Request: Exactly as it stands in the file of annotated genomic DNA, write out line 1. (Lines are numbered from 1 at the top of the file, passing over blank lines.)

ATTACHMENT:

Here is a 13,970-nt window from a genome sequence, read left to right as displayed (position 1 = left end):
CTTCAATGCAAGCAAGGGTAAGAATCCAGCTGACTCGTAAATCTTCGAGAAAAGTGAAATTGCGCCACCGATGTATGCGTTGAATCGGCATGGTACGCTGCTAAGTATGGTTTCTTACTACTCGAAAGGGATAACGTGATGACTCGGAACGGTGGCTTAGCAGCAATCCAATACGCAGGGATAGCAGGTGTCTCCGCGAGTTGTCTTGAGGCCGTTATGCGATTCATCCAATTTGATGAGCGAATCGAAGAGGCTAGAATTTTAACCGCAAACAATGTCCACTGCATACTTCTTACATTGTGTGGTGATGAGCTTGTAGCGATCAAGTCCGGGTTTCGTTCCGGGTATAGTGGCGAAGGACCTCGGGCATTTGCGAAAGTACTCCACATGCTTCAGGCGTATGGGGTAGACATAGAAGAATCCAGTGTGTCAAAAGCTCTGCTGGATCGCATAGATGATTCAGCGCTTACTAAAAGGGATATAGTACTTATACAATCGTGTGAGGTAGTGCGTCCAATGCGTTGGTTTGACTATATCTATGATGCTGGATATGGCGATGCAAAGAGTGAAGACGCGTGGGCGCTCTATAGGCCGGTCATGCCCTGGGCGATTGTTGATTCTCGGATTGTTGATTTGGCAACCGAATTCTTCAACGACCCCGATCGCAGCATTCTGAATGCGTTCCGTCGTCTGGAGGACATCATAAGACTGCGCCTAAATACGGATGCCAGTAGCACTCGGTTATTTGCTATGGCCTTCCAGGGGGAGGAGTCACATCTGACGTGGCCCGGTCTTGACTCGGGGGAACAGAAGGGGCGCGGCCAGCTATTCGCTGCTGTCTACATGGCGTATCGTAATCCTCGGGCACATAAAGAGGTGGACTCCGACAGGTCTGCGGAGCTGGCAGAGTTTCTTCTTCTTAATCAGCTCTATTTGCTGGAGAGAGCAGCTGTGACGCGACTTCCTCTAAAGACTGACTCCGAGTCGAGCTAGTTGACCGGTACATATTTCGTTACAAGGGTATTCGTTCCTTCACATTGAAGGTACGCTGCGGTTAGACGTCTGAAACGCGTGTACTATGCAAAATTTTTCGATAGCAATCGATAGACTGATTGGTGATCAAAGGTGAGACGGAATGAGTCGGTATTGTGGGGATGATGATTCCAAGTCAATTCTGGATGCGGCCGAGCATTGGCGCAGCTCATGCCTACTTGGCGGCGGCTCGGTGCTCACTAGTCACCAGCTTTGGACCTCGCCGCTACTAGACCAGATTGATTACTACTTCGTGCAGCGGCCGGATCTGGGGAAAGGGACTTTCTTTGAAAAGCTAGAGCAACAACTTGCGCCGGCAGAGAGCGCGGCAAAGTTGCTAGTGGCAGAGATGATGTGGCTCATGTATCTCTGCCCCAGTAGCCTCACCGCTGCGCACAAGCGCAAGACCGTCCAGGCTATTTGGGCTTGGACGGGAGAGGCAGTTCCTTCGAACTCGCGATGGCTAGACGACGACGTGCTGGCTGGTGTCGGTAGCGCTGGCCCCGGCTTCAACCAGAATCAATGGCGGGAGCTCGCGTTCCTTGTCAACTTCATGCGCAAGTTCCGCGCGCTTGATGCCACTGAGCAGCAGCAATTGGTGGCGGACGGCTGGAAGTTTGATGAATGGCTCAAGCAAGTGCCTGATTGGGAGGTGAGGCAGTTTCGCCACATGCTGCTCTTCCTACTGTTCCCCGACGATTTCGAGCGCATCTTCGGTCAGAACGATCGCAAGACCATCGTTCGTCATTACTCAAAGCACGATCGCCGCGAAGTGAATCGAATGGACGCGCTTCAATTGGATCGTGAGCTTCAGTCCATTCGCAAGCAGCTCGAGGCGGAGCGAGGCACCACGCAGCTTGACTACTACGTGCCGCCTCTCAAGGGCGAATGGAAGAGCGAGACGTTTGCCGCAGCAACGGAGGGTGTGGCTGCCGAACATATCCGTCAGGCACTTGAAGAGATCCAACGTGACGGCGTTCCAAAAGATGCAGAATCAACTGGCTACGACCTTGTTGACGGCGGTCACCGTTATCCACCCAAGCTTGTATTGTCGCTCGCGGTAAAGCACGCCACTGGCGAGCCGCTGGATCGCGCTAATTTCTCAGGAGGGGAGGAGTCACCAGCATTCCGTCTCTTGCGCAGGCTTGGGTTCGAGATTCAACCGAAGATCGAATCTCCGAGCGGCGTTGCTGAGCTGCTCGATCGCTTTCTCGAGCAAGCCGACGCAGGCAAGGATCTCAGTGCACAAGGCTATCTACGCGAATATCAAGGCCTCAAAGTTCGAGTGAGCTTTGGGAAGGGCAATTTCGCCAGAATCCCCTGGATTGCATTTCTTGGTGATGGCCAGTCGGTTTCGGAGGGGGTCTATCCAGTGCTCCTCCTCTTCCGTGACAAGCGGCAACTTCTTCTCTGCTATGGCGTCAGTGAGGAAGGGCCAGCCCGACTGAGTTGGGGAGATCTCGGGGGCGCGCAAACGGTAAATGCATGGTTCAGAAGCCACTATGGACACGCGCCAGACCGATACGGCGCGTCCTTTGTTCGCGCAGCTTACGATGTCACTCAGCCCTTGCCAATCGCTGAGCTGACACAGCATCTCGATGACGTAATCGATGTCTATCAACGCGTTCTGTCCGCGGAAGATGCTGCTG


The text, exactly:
Here is a 13,970-nt window from a genome sequence, read left to right as displayed (position 1 = left end):